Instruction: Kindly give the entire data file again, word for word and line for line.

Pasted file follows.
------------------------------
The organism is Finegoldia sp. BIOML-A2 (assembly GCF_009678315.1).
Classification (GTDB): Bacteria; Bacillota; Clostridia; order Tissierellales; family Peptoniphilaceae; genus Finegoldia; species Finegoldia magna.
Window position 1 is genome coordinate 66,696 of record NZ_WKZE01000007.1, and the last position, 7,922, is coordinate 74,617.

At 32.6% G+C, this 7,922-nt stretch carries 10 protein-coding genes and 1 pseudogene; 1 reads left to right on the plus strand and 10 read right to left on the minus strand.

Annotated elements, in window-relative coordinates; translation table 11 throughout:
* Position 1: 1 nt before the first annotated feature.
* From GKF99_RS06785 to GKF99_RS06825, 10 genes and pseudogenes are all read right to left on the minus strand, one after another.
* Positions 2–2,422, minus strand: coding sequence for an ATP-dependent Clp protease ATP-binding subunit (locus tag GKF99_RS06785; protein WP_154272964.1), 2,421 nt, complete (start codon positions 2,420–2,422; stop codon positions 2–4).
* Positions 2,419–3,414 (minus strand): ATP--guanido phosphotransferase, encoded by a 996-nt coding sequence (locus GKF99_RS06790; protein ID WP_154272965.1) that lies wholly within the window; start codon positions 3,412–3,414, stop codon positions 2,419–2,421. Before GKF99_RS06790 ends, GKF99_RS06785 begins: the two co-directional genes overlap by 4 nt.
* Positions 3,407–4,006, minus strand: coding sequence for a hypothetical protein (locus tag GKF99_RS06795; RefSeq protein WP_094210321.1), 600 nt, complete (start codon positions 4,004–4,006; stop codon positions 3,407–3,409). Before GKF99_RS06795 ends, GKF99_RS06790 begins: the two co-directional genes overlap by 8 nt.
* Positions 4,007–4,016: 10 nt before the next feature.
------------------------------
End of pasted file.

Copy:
The organism is Finegoldia sp. BIOML-A2 (assembly GCF_009678315.1).
Classification (GTDB): Bacteria; Bacillota; Clostridia; order Tissierellales; family Peptoniphilaceae; genus Finegoldia; species Finegoldia magna.
Window position 1 is genome coordinate 66,696 of record NZ_WKZE01000007.1, and the last position, 7,922, is coordinate 74,617.

At 32.6% G+C, this 7,922-nt stretch carries 10 protein-coding genes and 1 pseudogene; 1 reads left to right on the plus strand and 10 read right to left on the minus strand.

Annotated elements, in window-relative coordinates; translation table 11 throughout:
* Position 1: 1 nt before the first annotated feature.
* From GKF99_RS06785 to GKF99_RS06825, 10 genes and pseudogenes are all read right to left on the minus strand, one after another.
* Positions 2–2,422, minus strand: coding sequence for an ATP-dependent Clp protease ATP-binding subunit (locus tag GKF99_RS06785; protein WP_154272964.1), 2,421 nt, complete (start codon positions 2,420–2,422; stop codon positions 2–4).
* Positions 2,419–3,414 (minus strand): ATP--guanido phosphotransferase, encoded by a 996-nt coding sequence (locus GKF99_RS06790; protein ID WP_154272965.1) that lies wholly within the window; start codon positions 3,412–3,414, stop codon positions 2,419–2,421. Before GKF99_RS06790 ends, GKF99_RS06785 begins: the two co-directional genes overlap by 4 nt.
* Positions 3,407–4,006, minus strand: coding sequence for a hypothetical protein (locus tag GKF99_RS06795; RefSeq protein WP_094210321.1), 600 nt, complete (start codon positions 4,004–4,006; stop codon positions 3,407–3,409). Before GKF99_RS06795 ends, GKF99_RS06790 begins: the two co-directional genes overlap by 8 nt.
* Positions 4,007–4,016: 10 nt before the next feature.